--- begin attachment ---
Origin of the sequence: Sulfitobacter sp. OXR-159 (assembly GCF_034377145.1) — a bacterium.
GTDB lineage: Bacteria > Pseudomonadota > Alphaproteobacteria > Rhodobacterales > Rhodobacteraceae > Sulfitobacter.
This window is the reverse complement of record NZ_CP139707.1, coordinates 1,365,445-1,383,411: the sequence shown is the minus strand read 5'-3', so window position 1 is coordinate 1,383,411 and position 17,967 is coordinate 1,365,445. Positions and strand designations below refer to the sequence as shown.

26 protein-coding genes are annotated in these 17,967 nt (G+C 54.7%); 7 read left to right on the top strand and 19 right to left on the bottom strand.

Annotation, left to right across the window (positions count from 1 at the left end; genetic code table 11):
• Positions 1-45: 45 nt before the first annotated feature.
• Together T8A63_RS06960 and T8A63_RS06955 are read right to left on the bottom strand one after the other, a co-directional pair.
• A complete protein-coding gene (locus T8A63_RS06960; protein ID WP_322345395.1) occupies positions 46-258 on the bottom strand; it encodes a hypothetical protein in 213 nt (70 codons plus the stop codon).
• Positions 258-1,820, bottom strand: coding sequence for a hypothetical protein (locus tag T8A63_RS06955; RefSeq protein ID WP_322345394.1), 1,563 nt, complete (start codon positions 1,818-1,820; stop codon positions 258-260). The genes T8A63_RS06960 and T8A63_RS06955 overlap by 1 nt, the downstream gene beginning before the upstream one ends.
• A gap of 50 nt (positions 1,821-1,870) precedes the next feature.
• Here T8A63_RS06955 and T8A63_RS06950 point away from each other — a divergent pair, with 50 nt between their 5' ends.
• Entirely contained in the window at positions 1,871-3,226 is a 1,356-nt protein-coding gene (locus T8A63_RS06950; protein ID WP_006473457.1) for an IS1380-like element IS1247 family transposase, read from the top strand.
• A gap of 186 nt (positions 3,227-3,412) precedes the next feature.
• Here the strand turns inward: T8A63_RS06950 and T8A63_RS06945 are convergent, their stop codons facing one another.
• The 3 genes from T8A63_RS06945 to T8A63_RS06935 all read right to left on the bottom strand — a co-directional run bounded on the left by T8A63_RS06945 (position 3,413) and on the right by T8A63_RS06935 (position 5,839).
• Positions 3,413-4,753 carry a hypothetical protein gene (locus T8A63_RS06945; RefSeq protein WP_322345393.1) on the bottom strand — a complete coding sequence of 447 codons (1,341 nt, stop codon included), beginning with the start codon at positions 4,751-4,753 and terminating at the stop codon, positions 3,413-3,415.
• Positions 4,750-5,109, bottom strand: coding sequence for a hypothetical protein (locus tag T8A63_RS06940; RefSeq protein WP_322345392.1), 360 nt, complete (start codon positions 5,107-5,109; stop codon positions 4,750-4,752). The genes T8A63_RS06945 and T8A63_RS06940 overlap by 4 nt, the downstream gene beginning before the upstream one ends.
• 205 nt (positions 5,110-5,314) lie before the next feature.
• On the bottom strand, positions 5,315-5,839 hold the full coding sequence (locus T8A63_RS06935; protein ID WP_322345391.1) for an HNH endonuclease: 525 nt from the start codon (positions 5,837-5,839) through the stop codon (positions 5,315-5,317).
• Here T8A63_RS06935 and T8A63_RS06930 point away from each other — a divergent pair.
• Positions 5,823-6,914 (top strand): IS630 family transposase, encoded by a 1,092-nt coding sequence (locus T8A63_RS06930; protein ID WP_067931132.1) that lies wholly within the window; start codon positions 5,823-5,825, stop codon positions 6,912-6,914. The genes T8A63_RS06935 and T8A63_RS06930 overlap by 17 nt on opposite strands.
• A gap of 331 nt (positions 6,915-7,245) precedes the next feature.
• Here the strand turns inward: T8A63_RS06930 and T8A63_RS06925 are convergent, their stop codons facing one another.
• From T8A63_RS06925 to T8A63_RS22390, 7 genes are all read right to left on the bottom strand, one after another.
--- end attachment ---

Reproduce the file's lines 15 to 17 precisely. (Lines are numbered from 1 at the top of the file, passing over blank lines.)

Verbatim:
• The 3 genes from T8A63_RS06945 to T8A63_RS06935 all read right to left on the bottom strand — a co-directional run bounded on the left by T8A63_RS06945 (position 3,413) and on the right by T8A63_RS06935 (position 5,839).
• Positions 3,413-4,753 carry a hypothetical protein gene (locus T8A63_RS06945; RefSeq protein WP_322345393.1) on the bottom strand — a complete coding sequence of 447 codons (1,341 nt, stop codon included), beginning with the start codon at positions 4,751-4,753 and terminating at the stop codon, positions 3,413-3,415.
• Positions 4,750-5,109, bottom strand: coding sequence for a hypothetical protein (locus tag T8A63_RS06940; RefSeq protein WP_322345392.1), 360 nt, complete (start codon positions 5,107-5,109; stop codon positions 4,750-4,752). The genes T8A63_RS06945 and T8A63_RS06940 overlap by 4 nt, the downstream gene beginning before the upstream one ends.